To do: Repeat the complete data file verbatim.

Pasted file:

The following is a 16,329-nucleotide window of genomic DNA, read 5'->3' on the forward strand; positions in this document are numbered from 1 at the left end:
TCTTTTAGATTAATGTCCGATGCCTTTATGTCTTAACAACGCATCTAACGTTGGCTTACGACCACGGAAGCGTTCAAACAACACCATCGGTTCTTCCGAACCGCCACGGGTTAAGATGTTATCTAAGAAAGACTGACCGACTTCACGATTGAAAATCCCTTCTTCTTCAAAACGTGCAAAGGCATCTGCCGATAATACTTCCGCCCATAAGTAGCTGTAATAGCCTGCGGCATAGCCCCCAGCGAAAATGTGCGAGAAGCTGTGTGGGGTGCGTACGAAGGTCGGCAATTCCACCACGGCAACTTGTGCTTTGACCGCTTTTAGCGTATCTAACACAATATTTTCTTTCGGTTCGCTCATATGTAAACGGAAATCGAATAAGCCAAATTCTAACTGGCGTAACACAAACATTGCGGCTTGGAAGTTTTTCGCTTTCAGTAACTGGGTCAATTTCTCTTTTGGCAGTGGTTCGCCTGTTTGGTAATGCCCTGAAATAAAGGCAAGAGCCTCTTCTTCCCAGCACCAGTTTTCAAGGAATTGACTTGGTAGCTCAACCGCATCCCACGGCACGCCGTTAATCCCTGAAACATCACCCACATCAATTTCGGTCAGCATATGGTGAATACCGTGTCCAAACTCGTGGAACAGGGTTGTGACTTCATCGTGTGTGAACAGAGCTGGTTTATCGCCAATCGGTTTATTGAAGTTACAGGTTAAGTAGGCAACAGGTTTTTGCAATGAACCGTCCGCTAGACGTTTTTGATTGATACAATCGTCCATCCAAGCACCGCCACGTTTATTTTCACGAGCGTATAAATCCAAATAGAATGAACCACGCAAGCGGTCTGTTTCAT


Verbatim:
The following is a 16,329-nucleotide window of genomic DNA, read 5'->3' on the forward strand; positions in this document are numbered from 1 at the left end:
TCTTTTAGATTAATGTCCGATGCCTTTATGTCTTAACAACGCATCTAACGTTGGCTTACGACCACGGAAGCGTTCAAACAACACCATCGGTTCTTCCGAACCGCCACGGGTTAAGATGTTATCTAAGAAAGACTGACCGACTTCACGATTGAAAATCCCTTCTTCTTCAAAACGTGCAAAGGCATCTGCCGATAATACTTCCGCCCATAAGTAGCTGTAATAGCCTGCGGCATAGCCCCCAGCGAAAATGTGCGAGAAGCTGTGTGGGGTGCGTACGAAGGTCGGCAATTCCACCACGGCAACTTGTGCTTTGACCGCTTTTAGCGTATCTAACACAATATTTTCTTTCGGTTCGCTCATATGTAAACGGAAATCGAATAAGCCAAATTCTAACTGGCGTAACACAAACATTGCGGCTTGGAAGTTTTTCGCTTTCAGTAACTGGGTCAATTTCTCTTTTGGCAGTGGTTCGCCTGTTTGGTAATGCCCTGAAATAAAGGCAAGAGCCTCTTCTTCCCAGCACCAGTTTTCAAGGAATTGACTTGGTAGCTCAACCGCATCCCACGGCACGCCGTTAATCCCTGAAACATCACCCACATCAATTTCGGTCAGCATATGGTGAATACCGTGTCCAAACTCGTGGAACAGGGTTGTGACTTCATCGTGTGTGAACAGAGCTGGTTTATCGCCAATCGGTTTATTGAAGTTACAGGTTAAGTAGGCAACAGGTTTTTGCAATGAACCGTCCGCTAGACGTTTTTGATTGATACAATCGTCCATCCAAGCACCGCCACGTTTATTTTCACGAGCGTATAAATCCAAATAGAATGAACCACGCAAGCGGTCTGTTTCAT